Sunday, September 18, 2011

The Unknown Passage

THERE was an old man who was loathsome to behold. For his teeth had moved in the jaw and did not fit properly; his hair was unkempt, his eyes with milk-blindness; his features were sunken and gave no hint whatsoever of his former portrait in youth.

One day there came by him a distraught soldier who was on his way to his first commission. The young man had been weeping and the old crow of a man went to his assistance.

"Come, come, my young fellow", he croaked, "Why do you cry so mournfully?"

"What would you know, old man?" The young soldier protested. "You have been given more than your fill of life, and I, at such an early age will be deprived of mine!"

"Then perhaps I should go in place of you, and in return you may live that life which I have endured? Would this be your will?"

The bewildered young man was confused with fear, and now with such uncommon speculation. He bethought this to be a mocking jest, and answered so: "Oh yes, old man, I shall trade you my destiny which is doomed, for a piece of those years and your destiny's past."

"So be it." The elderly one sighed, and instantly the two were transfigured.

During the next sixty years or so the youth became as old, and with many a struggle and a battle of kind, he had come to the end of his days to find experience was behind him and poverty a’front. His limbs were beginning to fail; he was still much tormented by those dreams that were as yet unfulfilled.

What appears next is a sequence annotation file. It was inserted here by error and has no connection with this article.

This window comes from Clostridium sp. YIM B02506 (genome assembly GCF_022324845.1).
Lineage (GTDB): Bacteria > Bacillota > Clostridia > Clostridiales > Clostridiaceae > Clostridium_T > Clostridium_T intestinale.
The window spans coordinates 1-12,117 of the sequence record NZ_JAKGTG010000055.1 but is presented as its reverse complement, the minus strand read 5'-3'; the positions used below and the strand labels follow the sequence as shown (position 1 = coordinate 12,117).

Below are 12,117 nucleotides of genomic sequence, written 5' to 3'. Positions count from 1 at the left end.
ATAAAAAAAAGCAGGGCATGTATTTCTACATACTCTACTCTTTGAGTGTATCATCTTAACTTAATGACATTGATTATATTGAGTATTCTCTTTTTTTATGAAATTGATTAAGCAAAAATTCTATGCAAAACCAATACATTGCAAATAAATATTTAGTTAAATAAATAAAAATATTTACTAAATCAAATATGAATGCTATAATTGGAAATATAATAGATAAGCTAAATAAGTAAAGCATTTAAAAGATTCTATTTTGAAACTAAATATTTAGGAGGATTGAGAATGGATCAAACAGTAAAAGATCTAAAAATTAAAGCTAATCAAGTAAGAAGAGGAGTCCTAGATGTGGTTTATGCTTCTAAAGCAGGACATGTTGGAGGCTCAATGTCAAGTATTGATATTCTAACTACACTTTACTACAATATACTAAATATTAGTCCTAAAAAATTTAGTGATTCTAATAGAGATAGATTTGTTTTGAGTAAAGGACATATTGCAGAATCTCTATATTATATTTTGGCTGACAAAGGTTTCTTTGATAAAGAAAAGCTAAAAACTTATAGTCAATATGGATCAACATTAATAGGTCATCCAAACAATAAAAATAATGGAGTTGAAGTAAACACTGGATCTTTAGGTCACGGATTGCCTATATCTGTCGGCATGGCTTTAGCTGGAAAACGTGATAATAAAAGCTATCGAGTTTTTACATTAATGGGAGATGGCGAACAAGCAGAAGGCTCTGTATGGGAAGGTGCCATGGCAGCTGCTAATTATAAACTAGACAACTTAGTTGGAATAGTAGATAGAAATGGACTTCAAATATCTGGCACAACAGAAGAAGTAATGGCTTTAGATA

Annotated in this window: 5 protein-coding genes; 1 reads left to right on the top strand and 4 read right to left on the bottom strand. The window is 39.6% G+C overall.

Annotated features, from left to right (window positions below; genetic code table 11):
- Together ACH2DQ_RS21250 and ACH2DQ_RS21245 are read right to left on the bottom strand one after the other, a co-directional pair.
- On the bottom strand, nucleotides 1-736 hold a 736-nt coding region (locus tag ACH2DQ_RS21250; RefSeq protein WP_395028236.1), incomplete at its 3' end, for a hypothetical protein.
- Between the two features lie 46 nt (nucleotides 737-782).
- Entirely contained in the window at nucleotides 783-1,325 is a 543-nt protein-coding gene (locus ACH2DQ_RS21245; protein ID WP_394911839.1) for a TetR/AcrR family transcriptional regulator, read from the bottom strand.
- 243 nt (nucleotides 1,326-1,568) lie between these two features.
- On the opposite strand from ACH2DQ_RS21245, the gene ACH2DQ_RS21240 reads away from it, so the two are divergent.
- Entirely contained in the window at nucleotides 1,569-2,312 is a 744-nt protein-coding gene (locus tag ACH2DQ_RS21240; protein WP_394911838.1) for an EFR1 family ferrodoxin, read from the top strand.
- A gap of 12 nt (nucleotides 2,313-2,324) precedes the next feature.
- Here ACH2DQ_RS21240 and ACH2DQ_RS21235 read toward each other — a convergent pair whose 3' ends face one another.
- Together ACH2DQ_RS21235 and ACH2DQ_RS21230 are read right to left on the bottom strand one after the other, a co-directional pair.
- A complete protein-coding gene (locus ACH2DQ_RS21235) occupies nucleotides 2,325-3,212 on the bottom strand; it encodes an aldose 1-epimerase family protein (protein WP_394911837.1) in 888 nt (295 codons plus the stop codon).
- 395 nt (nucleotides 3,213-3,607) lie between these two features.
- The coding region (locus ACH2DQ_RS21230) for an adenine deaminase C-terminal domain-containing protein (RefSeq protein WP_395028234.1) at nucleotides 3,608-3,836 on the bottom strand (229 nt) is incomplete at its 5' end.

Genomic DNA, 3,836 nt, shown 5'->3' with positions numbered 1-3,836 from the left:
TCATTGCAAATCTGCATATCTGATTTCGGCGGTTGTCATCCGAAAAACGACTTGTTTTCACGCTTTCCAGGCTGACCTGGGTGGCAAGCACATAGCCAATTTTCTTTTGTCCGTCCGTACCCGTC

He now spent his days at the roadside watching the traffic go to and fro. He had felt cheated when thought that his life lived was not of his own - that he should never come to know, what might have been were it under his directive and not just the mere reproduction of another's.

He had pondered as to what had become of his perpetual partner, until one day when a young soldier came by. He recognised his face all at once, for this was his face, his very own he had long ago worn!

"Do you not know me?" he croaked, to the youth there before him.

"No old man, I do not know you. Should I?" replied the soldier, as he flung a few copper coins at his feet.

"I am Fate.” the old man murmured as he gazed with great intent.

"Pleased to meet you, and fare you well! For I am the Conscious Will and must now go my way", and so saying departed with a laugh and a wave, cheerio.

We may all assume the life of destiny, or live the life of one with free will. There is a marriage of both in a man, who throughout the course of life is offered both limitations and possibilities, concurrently. We are wise to discern which is which and one from another, and be content with both, for they are brothers… brothers out of time.

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